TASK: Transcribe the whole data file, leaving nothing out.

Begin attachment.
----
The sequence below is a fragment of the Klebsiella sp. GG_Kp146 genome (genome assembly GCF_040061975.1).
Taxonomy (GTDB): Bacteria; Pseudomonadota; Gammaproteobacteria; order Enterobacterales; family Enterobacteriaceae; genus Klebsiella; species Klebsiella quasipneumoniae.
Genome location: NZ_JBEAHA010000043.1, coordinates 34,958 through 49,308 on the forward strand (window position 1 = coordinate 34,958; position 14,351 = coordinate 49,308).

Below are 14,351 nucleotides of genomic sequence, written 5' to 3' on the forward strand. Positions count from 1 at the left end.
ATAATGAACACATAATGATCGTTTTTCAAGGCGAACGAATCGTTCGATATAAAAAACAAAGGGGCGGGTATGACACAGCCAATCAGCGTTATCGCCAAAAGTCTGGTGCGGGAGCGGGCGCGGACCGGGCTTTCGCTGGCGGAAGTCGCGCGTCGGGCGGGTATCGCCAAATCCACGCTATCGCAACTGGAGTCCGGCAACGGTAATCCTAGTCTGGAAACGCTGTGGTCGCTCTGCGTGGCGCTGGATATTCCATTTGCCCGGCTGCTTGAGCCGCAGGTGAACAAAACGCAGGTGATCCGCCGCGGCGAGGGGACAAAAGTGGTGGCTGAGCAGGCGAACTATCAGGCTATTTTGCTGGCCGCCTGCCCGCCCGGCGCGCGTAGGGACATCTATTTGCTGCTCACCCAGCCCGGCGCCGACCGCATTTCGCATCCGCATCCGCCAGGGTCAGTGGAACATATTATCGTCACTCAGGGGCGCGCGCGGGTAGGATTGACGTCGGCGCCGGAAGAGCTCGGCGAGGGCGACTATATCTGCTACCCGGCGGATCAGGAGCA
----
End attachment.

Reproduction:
The sequence below is a fragment of the Klebsiella sp. GG_Kp146 genome (genome assembly GCF_040061975.1).
Taxonomy (GTDB): Bacteria; Pseudomonadota; Gammaproteobacteria; order Enterobacterales; family Enterobacteriaceae; genus Klebsiella; species Klebsiella quasipneumoniae.
Genome location: NZ_JBEAHA010000043.1, coordinates 34,958 through 49,308 on the forward strand (window position 1 = coordinate 34,958; position 14,351 = coordinate 49,308).

Below are 14,351 nucleotides of genomic sequence, written 5' to 3' on the forward strand. Positions count from 1 at the left end.
ATAATGAACACATAATGATCGTTTTTCAAGGCGAACGAATCGTTCGATATAAAAAACAAAGGGGCGGGTATGACACAGCCAATCAGCGTTATCGCCAAAAGTCTGGTGCGGGAGCGGGCGCGGACCGGGCTTTCGCTGGCGGAAGTCGCGCGTCGGGCGGGTATCGCCAAATCCACGCTATCGCAACTGGAGTCCGGCAACGGTAATCCTAGTCTGGAAACGCTGTGGTCGCTCTGCGTGGCGCTGGATATTCCATTTGCCCGGCTGCTTGAGCCGCAGGTGAACAAAACGCAGGTGATCCGCCGCGGCGAGGGGACAAAAGTGGTGGCTGAGCAGGCGAACTATCAGGCTATTTTGCTGGCCGCCTGCCCGCCCGGCGCGCGTAGGGACATCTATTTGCTGCTCACCCAGCCCGGCGCCGACCGCATTTCGCATCCGCATCCGCCAGGGTCAGTGGAACATATTATCGTCACTCAGGGGCGCGCGCGGGTAGGATTGACGTCGGCGCCGGAAGAGCTCGGCGAGGGCGACTATATCTGCTACCCGGCGGATCAGGAGCA